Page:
Once the laser crosses the distance of space it would have diminished. I dont think it would even reach Mars. I think you are think of the laser as being like a release of energy from the sun, although along the same concept, the laser energy is man made and thus less energetic then the sun.
It does not matter what the origin of the photon is, whether the sun or a flashlight, the only thing that matters is the energy of the photon. In other words a photon that has a wavelength of red light say about 650 nm would travel without losing any energy to pluto whether it came from the sun or your red flashlight. That is assuming that it did not 'run into' anything. A laser that was perfectly collimated would travel to mars with no problem. The trouble is there is no such thing as perfect collimation. Collimation can be thought of as how much a beam 'spreads out'. Those little pointer lasers have a beam of about a diameter of few millimeters at 100 cm but spread out to about a diameter of 1 meter or more over the distance of 100 meters. I don't remember my optics all that well, so I do not recall if the photons in a laser beam interact with each other and cause the beam to spread out (I don't think they do).
 
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lensman01

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origin":150kwj8z said:
dryson":150kwj8z said:
Once the laser crosses the distance of space it would have diminished. I dont think it would even reach Mars. I think you are think of the laser as being like a release of energy from the sun, although along the same concept, the laser energy is man made and thus less energetic then the sun.
It does not matter what the origin of the photon is, whether the sun or a flashlight, the only thing that matters is the energy of the photon. In other words a photon that has a wavelength of red light say about 650 nm would travel without losing any energy to pluto whether it came from the sun or your red flashlight. That is assuming that it did not 'run into' anything. A laser that was perfectly collimated would travel to mars with no problem. The trouble is there is no such thing as perfect collimation. Collimation can be thought of as how much a beam 'spreads out'. Those little pointer lasers have a beam of about a diameter of few millimeters at 100 cm but spread out to about a diameter of 1 meter or more over the distance of 100 meters. I don't remember my optics all that well, so I do not recall if the photons in a laser beam interact with each other and cause the beam to spread out (I don't think they do).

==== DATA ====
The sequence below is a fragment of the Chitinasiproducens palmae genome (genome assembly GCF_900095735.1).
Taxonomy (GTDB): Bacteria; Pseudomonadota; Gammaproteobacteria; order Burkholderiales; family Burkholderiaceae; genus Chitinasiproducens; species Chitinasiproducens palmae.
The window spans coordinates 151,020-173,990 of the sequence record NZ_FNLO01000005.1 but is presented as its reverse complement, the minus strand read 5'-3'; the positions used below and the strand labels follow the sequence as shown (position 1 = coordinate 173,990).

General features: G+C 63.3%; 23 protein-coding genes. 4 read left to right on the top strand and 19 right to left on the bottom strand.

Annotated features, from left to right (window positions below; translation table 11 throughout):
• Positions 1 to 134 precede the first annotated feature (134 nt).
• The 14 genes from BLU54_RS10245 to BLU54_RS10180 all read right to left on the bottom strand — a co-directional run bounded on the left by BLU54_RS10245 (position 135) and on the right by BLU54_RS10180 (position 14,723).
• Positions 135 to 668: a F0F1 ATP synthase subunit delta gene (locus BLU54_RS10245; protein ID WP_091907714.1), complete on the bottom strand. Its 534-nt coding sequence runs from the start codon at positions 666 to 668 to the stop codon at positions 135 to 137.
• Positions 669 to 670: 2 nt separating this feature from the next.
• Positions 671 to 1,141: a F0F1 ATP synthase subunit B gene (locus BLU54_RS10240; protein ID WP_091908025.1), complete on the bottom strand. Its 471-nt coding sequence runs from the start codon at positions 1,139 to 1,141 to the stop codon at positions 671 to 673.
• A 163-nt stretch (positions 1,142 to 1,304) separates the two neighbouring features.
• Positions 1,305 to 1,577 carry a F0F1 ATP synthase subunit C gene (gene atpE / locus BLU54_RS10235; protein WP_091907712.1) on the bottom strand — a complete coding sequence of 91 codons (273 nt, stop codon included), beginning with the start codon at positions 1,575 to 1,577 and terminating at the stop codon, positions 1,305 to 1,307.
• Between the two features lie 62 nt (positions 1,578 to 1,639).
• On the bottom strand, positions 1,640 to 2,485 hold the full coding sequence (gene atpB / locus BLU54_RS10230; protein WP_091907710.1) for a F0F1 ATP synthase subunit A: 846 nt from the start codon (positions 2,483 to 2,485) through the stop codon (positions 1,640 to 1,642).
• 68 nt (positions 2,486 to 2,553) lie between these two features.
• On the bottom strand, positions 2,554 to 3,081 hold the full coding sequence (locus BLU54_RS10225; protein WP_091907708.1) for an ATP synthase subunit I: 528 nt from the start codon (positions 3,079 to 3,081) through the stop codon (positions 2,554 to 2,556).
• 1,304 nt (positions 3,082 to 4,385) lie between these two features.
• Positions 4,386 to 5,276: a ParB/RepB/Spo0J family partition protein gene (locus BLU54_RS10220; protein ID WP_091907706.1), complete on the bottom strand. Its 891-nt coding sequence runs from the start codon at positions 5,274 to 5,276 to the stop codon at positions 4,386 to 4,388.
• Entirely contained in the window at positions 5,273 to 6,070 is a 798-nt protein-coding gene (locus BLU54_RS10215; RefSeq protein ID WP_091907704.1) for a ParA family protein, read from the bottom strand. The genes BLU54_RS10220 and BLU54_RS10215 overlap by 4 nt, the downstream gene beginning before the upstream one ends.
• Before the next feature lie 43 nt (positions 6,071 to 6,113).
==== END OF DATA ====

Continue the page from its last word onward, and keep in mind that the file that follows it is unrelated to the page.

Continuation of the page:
Quite right collimation is the big sticking point here.
If I remember precisely collimation is dependant on the quality of the optics rather than an inherent effect of photon interaction.
 
O

origin

Guest
lensman01":cnxiwhj1 said:
Quite right collimation is the big sticking point here.
If I remember precisely collimation is dependant on the quality of the optics rather than an inherent effect of photon interaction.
Tha's what I thought, and with a name like 'lensman01' I would go with your take. :)
 
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sentrynox

Guest
Depending on the technology behind the laser it could cross our whole solar system...
Neutral lasers could do just that and even reach other solar systems, but we are still far off that potential and years away from experimenting a workable neutral laser.
But theorically plasma lasers could use our sun to create an even bigger laser... Luckily we are still a long way from being capable of doing this.
 
K

kg

Guest
sentrynox":1td3rg1g said:
Depending on the technology behind the laser it could cross our whole solar system...
Neutral lasers could do just that and even reach other solar systems, but we are still far off that potential and years away from experimenting a workable neutral laser.
But theorically plasma lasers could use our sun to create an even bigger laser... Luckily we are still a long way from being capable of doing this.
Maybe this person is thinking of some kind of astrophysical maser?

http://en.wikipedia.org/wiki/Astrophysical_maser
 
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MeteorWayne

Guest
Unlikely, since they like lasers are just EMF.

That's why I asked... ;)